Americans’ hopes for visiting UK just hit with a major setback

May 7, 2021

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On Friday May 7, the United Kingdom’s Prime Minister and Transport Secretary made the announcement that the English public has been waiting on for months, where can they travel?

In a bit of a surprise, the United States did not make the cut.

That means Americans will still need to quarantine on arrival for up to 10 days although there are a few ways to escape that length a quarantine. Americans could leave isolation early with England’s Test to Release program. After five days of quarantine, if they’ve gotten a negative PCR COVID-19 test, they can leave. However, they will still need to take a “Day 2 and Day 8” duo of tests, which need to be booked prior to arrival.

This includes Americans who are fully vaccinated.

At a press conference, Transport Secretary Grant Shapps unveiled the plans for England’s return to international travel as of May 17 — a date originally set in February as part of the roadmap out of lockdown. Additionally, the government has announced which countries will appear at which level of its traffic light system.

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When non-essential travel is allowed to resume as of May 17, the Global Travel Taskforce has found that 12 countries and territories and will be on the green list, including Gibraltar, Israel and Portugal.

Shapps said the government is being “necessarily cautious” in the countries it has on its green list.

Additionally, as of that date, a number of countries will populate the amber list.

The current red list, which has been in effect since early 2021, will continue to apply to travellers coming from high-risk countries. Currently, there are 43 countries on the highest-risk red list, which requires that arrivals into England undergo a 10-day quarantine in a government-approved hotel.

Shapps announced on Friday that Turkey, Maldives and Nepal have been added.

Related: All 43 countries that are on the UK’s travel red list

Keep in mind that Friday’s announcement does not necessarily mean that all green-list countries are open to British tourists. The arrival country has to be willing to accept Brits, and each country will offer their own entry requirements. If you are interested in visiting a green-list country, check on its entry requirements to ensure that it will be open and accepting Brits in time for the lifting of restrictions.

Here’s the complete list of so-called green countries:

  • Australia
  • Brunei
  • Gibraltar
  • Falkland Islands
  • Faroe Islands
  • Iceland
  • Israel
  • New Zealand
  • Portugal
  • Singapore
  • South Georgia and the South Sandwich Islands
  • St Helena
  • Ascension
  • Tristan Da Cunha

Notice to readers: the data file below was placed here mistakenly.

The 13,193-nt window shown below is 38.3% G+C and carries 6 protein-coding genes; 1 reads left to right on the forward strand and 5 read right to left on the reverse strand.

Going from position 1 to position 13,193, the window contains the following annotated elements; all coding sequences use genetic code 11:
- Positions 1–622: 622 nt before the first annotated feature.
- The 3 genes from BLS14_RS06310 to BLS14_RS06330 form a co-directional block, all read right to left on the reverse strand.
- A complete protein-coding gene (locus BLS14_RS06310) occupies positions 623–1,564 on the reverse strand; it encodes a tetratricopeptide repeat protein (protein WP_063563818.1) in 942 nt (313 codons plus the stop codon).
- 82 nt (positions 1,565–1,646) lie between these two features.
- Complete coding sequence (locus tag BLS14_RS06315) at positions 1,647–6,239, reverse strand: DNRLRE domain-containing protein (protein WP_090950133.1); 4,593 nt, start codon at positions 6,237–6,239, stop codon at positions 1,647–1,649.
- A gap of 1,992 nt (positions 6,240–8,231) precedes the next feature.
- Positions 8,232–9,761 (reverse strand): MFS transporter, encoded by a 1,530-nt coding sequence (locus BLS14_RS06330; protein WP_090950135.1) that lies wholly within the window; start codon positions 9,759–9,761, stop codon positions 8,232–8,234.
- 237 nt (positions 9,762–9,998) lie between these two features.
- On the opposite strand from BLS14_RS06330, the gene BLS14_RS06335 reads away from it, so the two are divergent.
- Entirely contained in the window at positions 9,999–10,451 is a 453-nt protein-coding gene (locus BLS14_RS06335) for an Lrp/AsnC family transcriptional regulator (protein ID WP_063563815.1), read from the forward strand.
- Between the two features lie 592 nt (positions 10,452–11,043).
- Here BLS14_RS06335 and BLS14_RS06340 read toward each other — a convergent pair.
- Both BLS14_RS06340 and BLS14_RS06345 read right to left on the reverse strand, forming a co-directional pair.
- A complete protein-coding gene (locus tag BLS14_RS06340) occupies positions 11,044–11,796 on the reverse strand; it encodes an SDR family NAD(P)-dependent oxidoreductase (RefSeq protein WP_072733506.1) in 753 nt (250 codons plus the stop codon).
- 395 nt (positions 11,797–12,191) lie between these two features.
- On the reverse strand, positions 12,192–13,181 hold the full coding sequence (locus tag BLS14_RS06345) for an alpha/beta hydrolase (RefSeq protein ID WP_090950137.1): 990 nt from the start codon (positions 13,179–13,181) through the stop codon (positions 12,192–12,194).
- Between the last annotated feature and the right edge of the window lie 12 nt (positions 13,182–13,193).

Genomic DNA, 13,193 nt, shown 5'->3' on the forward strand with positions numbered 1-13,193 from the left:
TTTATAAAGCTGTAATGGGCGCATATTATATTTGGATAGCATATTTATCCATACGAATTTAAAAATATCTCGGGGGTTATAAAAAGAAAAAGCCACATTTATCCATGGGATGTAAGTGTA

As a reminder, here’s a look at the requirements for each traffic light category, which travellers will have to abide by on their reentry to England:

Green

  • Passenger locator form;
  • Pre-departure COVID-19 test (can be from a lateral flow device) taken in the three days before departure; and
  • Post-arrival COVID-19 test (must be a PCR test), taken on or before the second day of your return.

Amber

  • Passenger locator form;
  • Pre-departure COVID-19 test (can be from a lateral flow device) taken in the three days before departure;
  • Quarantine for 10 days at home;
  • Pre-book a COVID-19 test package to take PCR tests on days two and eight of quarantine; and
  • Eligible for Test to Release to purchase and take an additional test after five days of quarantine. If negative, you can leave quarantine early, but you must still take the day-eight test, even though you’ve left isolation.

Red

  • Only U.K. nationals and residents are permitted to enter (no visitors);
  • Passenger locator form;
  • Pre-departure COVID-19 test (can be from a lateral flow device) taken in the three days before departure;
  • Pre-book a quarantine hotel stay through the government, starting at £1,750 for a solo adult traveller. Hotel quarantine stays include transport to and from the airport, food and drink, security at the hotel and a PCR testing package for mandatory tests on days two and eight of quarantine; and
  • Not eligible for Test to Release.

As of May 17, travelers looking to leave England on holiday will no longer need to fill out the travel declaration form. Originally introduced earlier this year, all travelers have been required to submit a travel declaration, justifying that their reason for travel was essential.

Keep in mind that Friday’s announcement applies to England. The other devolved nations will likely layout their own individual paths for a return to international travel, however, they could follow the plans set out by England.

In a statement, British Airways Chairman and CEO Sean Doyle said they were happy to see a few countries on the green list, but the airline and its employees were very unhappy more countries didn’t make the cut:

“What’s clear is that with high levels of vaccination in the UK being matched by other countries, we should see more destinations going ‘green’ before the end of June. It’s disappointing to hear that despite the stringent safeguards introduced for travel from ‘amber list’ countries, the Government is now suggesting travellers avoid these. We cannot stress more greatly that the UK urgently needs travel between it and other low-risk countries, like the US, to re-start the economy, support devastated industries and reunite loved ones.”

Featured image by James D. Morgan/Getty Images.

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